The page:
Lech Zürs am Arlberg – review
While most ski enthusiasts will probably know Austria’s largest skiing area, Ski Arlberg, and the village of St. Anton, less will know nearby Lech and Zürs which are also part of the Ski Arlberg area. Both villages, but more true for Lech, have a status as the fashionable pendants to St. Anton. The two small villages can boast of an impressive number of exclusive accommodations – 11 five-star hotels and 72 four-star hotels! Another easy way of determining the prominent lifestyle here, is to glance at the expensive cars parked at the sides or passing through the main street. This is not just a place to ski, but also, for many, a place to be seen or enjoy a lavish holiday.
However, there is no reason to write of a stay in Lech or Zürs just because you don’t drive a Range Rover or a Mercedes G-class. This is also a nice retreat for people looking for just a more mature and stylish experience, and you will be able to find affordable accommodations, while maintaining that feeling of being in a posh, evocative area.
The atmosphere is relaxed, and you will blend in whether you turn up for after-ski in your ski boots or in high heels. This is basically just a really nice place to be, and the centre village oozes charm and high spirits.
Village life aside, most people are still here to ski and you have the entire 300 kilometres of Ski Arlberg open to you. If you prefer to get on the slopes before others, consider some of the ski in/out accommodations in Oberlech which is situated in higher altitude and offers direct access to the slopes. Mind though, that the entire Arlberg area has a backlog of old 2-chair lifts that should have been retired and renewed long ago – and if you stay in the far right side of Lech and Oberlech you will have to take one of those up (Schlosskopf). The final decent is narrow, icy and challenging for beginners and even intermediates, and like with all other old two-seater chairs that runs at the same speed whether over terrain or when loading people, it will hit you hard in your calf and then swing you out over a small river and make you feel that you were just about to be thrown off. I suspect this never actually happens, but either way, it is below standard for a modern area to keep such lifts running still (check out our St. Anton am Arlberg review as well).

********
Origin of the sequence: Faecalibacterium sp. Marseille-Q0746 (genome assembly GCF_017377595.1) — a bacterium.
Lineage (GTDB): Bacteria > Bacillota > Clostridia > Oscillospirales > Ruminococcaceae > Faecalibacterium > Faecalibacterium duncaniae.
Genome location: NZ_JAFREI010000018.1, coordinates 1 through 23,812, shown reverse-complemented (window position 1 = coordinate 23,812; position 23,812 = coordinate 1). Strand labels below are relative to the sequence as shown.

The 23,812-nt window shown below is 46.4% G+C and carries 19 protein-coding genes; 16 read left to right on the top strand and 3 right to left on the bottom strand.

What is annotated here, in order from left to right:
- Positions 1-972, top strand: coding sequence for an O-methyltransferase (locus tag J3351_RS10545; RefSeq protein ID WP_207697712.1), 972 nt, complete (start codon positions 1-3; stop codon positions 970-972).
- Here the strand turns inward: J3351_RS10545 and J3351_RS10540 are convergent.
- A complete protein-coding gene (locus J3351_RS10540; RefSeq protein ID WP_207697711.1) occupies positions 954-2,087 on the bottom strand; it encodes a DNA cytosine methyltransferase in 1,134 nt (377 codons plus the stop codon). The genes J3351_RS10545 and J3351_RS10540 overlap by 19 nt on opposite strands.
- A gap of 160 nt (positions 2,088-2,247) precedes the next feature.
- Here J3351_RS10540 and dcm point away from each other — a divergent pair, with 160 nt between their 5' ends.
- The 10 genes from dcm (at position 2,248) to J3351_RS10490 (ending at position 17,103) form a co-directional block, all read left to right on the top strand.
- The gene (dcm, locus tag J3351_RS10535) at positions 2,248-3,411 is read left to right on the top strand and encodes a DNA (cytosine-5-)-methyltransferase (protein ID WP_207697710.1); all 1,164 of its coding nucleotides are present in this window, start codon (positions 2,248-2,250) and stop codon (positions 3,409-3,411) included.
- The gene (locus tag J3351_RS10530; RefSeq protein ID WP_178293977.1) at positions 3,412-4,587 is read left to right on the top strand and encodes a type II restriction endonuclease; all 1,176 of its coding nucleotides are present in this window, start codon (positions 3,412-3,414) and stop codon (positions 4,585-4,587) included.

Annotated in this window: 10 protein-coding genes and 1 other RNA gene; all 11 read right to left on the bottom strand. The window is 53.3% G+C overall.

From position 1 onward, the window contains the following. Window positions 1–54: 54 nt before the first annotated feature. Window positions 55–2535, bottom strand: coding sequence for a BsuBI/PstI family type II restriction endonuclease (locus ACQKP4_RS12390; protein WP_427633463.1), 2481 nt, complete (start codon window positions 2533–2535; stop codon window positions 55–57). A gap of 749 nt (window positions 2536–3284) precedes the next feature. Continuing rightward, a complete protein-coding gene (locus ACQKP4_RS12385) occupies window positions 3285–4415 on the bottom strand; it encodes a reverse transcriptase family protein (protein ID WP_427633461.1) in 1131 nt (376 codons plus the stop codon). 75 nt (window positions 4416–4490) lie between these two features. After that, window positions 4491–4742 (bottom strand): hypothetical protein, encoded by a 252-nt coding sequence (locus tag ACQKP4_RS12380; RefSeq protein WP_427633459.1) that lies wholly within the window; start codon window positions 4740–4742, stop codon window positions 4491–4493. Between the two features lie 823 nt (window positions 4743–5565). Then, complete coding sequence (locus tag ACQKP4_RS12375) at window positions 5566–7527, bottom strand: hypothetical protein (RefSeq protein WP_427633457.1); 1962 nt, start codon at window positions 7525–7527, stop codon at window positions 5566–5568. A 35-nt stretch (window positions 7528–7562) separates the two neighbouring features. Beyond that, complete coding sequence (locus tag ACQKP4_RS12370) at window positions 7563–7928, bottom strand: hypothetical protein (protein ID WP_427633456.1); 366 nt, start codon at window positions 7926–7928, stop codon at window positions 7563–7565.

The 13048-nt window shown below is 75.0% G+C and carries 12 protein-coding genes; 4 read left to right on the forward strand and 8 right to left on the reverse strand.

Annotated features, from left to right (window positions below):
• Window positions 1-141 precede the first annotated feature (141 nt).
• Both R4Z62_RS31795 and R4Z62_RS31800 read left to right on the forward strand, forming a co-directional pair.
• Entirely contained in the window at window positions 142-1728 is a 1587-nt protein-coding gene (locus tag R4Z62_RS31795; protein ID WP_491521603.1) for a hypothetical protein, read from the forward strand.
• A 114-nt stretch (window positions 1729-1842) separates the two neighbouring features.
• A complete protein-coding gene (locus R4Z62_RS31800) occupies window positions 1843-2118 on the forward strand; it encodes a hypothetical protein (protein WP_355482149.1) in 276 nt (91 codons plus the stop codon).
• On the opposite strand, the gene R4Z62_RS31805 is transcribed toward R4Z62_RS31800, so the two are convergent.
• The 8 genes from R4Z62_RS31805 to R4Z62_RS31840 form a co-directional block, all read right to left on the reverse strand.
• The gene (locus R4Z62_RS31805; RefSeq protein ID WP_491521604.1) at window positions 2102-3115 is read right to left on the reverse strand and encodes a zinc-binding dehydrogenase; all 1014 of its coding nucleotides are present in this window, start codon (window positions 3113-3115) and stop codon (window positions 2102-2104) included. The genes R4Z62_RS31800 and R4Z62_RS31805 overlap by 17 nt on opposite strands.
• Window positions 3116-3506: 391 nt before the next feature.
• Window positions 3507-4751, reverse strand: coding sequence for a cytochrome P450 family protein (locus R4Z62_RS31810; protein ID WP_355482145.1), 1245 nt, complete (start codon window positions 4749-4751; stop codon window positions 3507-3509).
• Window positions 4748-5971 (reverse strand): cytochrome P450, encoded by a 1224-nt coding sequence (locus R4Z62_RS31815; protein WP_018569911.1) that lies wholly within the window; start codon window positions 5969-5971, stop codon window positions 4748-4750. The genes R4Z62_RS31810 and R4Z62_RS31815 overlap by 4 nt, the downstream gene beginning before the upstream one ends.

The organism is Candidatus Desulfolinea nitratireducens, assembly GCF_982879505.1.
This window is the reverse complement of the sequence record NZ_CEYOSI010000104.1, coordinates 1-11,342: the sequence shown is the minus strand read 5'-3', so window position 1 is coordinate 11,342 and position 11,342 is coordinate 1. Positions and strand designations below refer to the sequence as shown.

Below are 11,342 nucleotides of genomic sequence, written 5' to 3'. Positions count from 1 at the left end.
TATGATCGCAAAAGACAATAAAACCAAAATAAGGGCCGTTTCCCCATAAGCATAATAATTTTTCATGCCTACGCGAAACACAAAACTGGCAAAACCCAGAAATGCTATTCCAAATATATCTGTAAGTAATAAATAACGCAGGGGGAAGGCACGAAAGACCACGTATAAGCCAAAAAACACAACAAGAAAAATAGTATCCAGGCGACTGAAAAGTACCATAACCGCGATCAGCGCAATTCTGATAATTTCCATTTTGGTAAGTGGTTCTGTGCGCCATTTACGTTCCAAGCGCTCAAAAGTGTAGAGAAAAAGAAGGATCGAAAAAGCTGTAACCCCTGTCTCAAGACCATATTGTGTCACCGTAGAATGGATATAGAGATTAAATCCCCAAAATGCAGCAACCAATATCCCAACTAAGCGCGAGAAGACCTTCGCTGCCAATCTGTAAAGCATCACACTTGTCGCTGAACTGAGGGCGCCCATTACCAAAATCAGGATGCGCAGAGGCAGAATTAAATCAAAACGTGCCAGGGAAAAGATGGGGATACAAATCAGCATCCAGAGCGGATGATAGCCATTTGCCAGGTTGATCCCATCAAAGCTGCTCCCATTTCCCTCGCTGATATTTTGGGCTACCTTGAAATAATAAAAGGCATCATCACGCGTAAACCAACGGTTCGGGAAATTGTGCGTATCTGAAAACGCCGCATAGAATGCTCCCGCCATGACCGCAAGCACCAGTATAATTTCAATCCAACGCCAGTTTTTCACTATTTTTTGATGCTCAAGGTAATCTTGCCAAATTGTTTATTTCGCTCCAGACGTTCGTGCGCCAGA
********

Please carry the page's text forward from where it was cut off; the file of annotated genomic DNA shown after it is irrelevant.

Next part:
So well-warned to stay away from slopes 212 and 210 unless needed for going out/in, you should be delighted to know that once you get up in the area, you will have a ton of opportunities to spend a lovely day in a terrain that offers a lot for both beginners, intermediates and, to some extent, experts (if you count in the many different ski routes that will take you off-piste and into the less crowded and more challenging areas.)
While the slopes just above Lech and around Oberlech, are very family- and beginner-friendly with lots of blue slopes, those looking for further challenges can easily create some day-long journeys with a variety of runs. Consider going up with the Rüfikopf gondola – this will take you to a remote peak where you can choose between an easy blue decent or some ski routes. The ski routes are very doable for intermediate runners, and you will be rewarded with fantastic, uninterrupted scenery. Through different options, you will pass by the lovely Hexenboden with several wonderful runs, and it will eventually take you to the cosy village of Zürs. From here you can either go towards St. Anton by the newly build Trittkopf and Flexenbahn, or you can hit over to the other side of Zürs and continue to Zug. The trip to Zug will require ski-route skills, but again, for most intermediate skiers this will be easily doable, and you will see amazing parts of the area and far less people than in the more crowded mid-areas.
Once done inhaling this amazing backyard of Zürs, you can go up to the higher areas behind Lech (once again you will find yourself in a historic two-seater chair… ) and your circle is almost completed towards Lech. However, besides the wonderful red runs and ski routes at the Zuger peak, from here you can go all the way over to the remote areas of Warth. There is a wonderful modern gondola called Auenfeldjet that will impress everyone with a little technical interest. It combines a chairlift and a gondola so that every other carrier is a chair taking you back to the Lech area and the others are gondolas taking you to the Warth and Schröcken area.
On your way to Warth you will be running down a number of very nice slopes and you will again experience far less people than on the main “roads”. For experienced skiers there are quite a few fantastic black slopes out here.
Overall, the Lech Zürs area is a very nice alternative to staying in St. Anton. You have the same amazing ski area with some of the same qualities as in St. Anton – lots of off-piste opportunities, nice ski routes, beginner areas and – in addition, a posh village life that will make you smile and feel a little distinguished.